Few days ago a friend of mine asked me where did my passion for tea come from and what was my inspiration to immerse myself into this world? She also asked me if we had a tradition of drinking tea in Venezuela and I said no we don’t as we drink coffee, but the question of where it all started for me kept me thinking…
I was born in England but grew up in Venezuela, a tropical Country with a strong coffee tradition where the “afternoon tea” does not exist as part of our culture. In Venezuela people start drinking coffee at early ages when a warm “café con leche” is served with breakfast to the children before heading to school. Coffee is drunk at any time of the day and, as with tea, every person has its own ways, times and procedures to make it. But, generally, people may have one early in the mornings with breakfast (sometimes even before breakfast), another one follows at mid-morning, then another one immediately after lunch, sometimes one in the afternoon and then, although less common, one before going to bed. So the smell of fresh coffee is always around. When you visit someone that person will typically offer you a cup of coffee as a gesture of courtesy and this also happens at hairdressings salons, work meetings and the least expected places. My home was a bit different in that sense. My Mum quit coffee and switched to tea when I was little so we would offer tea instead of coffee to our guests. Some of them would say in a very polite way: “tea would be great but if you had coffee that would be even better!”. So we would “un-dust” the small coffee maker and prepare some for them.
I remember quitting coffee was something hard for my Mum to do. So, in my imagination, I grew up with the idea that coffee was quite addictive and therefore something it was better to avoid. That idea got stuck in my head for many years and, for some reason, I never tried a cup or even a sip of coffee in my life. I have tasted coffee sweets and ice cream and I don’t personally like it although I do enjoy the smell of it when freshly made. But even though tea was always present at home, I formally started drinking tea at university. Before that, I only had infusions.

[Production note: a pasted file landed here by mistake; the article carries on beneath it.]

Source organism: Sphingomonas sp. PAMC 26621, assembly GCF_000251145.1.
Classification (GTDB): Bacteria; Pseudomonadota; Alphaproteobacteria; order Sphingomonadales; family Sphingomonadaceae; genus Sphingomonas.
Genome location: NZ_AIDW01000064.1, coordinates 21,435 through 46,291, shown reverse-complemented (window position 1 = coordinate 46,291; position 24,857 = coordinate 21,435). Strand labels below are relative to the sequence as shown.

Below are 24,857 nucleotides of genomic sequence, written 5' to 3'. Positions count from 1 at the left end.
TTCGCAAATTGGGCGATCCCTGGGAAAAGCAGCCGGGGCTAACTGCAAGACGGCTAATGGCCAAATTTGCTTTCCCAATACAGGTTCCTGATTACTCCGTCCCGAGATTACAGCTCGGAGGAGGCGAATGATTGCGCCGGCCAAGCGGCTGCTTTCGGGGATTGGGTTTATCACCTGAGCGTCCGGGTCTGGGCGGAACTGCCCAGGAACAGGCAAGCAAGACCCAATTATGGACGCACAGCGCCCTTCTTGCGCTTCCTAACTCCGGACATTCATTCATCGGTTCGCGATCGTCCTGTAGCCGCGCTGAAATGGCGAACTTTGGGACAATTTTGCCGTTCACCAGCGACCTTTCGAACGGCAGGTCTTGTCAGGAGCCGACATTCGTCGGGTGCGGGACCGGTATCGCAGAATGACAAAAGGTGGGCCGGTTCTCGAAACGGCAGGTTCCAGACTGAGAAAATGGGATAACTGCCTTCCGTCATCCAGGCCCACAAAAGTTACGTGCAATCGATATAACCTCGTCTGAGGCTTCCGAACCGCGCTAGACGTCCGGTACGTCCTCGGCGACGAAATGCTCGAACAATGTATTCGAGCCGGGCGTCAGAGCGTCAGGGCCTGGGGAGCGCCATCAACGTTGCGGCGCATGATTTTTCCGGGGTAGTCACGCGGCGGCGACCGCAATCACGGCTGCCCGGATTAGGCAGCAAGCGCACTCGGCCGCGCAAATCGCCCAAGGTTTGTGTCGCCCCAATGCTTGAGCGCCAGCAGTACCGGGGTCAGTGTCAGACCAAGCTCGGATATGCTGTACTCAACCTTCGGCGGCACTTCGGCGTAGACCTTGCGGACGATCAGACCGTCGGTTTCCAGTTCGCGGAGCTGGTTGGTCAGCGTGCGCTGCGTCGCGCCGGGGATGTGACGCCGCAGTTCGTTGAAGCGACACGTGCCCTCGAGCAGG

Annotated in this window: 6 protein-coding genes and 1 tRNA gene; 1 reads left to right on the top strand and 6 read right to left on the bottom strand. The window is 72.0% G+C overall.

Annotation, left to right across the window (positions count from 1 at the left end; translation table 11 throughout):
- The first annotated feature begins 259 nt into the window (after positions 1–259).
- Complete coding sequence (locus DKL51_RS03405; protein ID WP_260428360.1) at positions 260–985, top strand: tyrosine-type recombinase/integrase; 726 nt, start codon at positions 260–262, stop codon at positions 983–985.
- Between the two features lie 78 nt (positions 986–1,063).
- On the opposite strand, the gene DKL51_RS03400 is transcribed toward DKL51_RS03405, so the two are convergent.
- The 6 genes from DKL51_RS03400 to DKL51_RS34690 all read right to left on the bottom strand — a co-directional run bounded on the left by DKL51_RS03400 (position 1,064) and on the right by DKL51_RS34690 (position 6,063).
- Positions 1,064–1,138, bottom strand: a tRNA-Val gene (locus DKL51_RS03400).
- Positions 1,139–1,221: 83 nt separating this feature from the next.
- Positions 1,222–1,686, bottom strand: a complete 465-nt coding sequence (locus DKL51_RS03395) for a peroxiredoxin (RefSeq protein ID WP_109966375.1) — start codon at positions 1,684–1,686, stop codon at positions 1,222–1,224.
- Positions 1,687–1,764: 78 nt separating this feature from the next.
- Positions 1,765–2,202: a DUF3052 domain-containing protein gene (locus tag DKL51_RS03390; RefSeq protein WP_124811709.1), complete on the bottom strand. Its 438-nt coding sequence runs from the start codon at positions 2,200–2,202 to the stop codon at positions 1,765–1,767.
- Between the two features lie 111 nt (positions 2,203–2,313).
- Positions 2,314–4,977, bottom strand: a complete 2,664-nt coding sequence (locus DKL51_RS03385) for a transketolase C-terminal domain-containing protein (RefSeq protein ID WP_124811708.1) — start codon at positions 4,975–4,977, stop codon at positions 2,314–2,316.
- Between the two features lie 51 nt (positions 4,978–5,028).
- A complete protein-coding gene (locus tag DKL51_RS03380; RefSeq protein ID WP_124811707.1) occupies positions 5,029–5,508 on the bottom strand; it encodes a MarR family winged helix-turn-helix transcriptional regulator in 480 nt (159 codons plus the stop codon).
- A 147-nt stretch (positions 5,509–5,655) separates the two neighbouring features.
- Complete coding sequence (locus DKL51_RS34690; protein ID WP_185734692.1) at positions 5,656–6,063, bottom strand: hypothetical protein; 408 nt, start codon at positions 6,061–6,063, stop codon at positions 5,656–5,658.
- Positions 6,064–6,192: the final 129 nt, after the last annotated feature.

In Venezuela I remember drinking jasmine tea in the mornings and a Japanese green tea in the afternoon (probably a standard Sencha). At that time the variety of teas was limited and loose leaf tea was not easy to find. I managed to buy loose tea at the Chinese market to prepare at home and I would also drink a pot of Geinmaicha at my favorite Japanese restaurant in Caracas. I also tried matcha ice cream for the first time and had my first pot of white tea back when it was the latest trend. Then I moved to London. There, (now here again), I fell in love with a mug of Earl Grey with milk in the morning with a large slice of Irish soda bread with butter, strawberry preserve and mascarpone cheese. A “warm cup of tea” in London always tastes like heaven! Later on I moved to New York. I remember buying a large English breakfast tea to take away, adding a splash of milk and drinking it while holding a toasted bagel with my other hand, walking to my dance class during the winter. There I also discovered the sweet milky Thai iced tea and a wide variety of green teas, blends and infusions. In Buenos Aires, the land of mate, I stumbled upon a Tea Sommelier course and I thought this is something I would dream to do. The act of drinking tea is special for me. I love the simple pleasure it adds to my life, I love to prepare it and share it, I love to know what people think about it, I am curious about the different ways people enjoy it besides it gathers many things I am interested in such as nature, perfumes, travelling and having personal rituals. So I guess I don’t have just one answer. Tea found me or I found tea in many ways: trough experiences, through memories, through feelings and, ever since, we have been inseparable. I became a Tea Sommelier and a new world opened to me, not only because I gained specific knowledge about tea and found a new professional career but because it made me realise how much it inspires me. And, most importantly, it allowed me to transform that knowledge into a personal experience I can now share with others.